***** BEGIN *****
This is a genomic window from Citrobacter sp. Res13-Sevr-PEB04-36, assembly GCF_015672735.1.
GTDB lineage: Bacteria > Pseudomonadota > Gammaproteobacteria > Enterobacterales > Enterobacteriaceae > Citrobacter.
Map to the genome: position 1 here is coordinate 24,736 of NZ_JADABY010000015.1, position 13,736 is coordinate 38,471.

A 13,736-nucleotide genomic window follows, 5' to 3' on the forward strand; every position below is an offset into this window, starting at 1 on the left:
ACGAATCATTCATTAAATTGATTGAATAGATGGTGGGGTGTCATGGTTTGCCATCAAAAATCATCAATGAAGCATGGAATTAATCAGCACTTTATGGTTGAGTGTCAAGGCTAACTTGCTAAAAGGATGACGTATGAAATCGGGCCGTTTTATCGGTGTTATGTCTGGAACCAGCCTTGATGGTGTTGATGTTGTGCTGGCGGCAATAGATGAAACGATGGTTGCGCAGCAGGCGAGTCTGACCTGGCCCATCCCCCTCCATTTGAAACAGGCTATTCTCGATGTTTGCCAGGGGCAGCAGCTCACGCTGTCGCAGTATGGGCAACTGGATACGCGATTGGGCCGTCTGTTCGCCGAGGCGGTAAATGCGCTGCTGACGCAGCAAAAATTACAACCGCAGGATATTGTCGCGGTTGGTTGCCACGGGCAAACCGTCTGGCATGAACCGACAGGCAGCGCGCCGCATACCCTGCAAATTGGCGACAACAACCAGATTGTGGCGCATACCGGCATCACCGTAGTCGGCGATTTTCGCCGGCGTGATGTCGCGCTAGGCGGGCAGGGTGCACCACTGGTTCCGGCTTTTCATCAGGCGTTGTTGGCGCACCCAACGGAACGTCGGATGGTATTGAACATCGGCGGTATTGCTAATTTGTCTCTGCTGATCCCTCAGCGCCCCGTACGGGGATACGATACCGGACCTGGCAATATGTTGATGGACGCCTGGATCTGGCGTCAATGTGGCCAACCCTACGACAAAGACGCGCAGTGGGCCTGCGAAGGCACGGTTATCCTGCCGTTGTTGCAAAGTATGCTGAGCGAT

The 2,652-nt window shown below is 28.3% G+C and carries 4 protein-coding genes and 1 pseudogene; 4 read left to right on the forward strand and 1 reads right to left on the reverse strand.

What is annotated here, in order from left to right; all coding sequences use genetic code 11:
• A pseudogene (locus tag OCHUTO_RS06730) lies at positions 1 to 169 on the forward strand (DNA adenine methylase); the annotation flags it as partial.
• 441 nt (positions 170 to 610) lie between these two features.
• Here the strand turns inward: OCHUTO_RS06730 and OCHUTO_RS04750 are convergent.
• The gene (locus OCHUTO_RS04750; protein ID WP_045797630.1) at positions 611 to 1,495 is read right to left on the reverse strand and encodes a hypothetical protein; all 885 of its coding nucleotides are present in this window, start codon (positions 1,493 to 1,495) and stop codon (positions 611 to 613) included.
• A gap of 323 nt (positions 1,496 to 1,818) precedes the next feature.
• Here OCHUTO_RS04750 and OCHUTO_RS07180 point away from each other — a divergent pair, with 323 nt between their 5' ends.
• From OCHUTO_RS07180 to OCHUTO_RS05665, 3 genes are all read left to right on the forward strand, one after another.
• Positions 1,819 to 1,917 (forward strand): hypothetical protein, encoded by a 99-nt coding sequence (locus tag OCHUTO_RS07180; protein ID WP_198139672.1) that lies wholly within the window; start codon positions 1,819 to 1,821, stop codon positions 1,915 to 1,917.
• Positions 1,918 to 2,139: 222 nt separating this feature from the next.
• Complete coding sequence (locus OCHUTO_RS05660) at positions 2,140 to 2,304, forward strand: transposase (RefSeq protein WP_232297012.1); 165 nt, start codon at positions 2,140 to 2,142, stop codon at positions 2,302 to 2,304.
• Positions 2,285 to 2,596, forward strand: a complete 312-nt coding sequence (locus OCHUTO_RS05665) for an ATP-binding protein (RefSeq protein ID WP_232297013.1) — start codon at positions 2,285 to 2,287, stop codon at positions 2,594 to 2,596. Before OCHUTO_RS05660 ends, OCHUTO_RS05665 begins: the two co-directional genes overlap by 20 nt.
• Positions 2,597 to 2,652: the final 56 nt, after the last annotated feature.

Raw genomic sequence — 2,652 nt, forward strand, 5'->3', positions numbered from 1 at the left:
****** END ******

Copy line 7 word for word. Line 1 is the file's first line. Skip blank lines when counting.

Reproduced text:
What is annotated here, in order from left to right; all coding sequences use genetic code 11: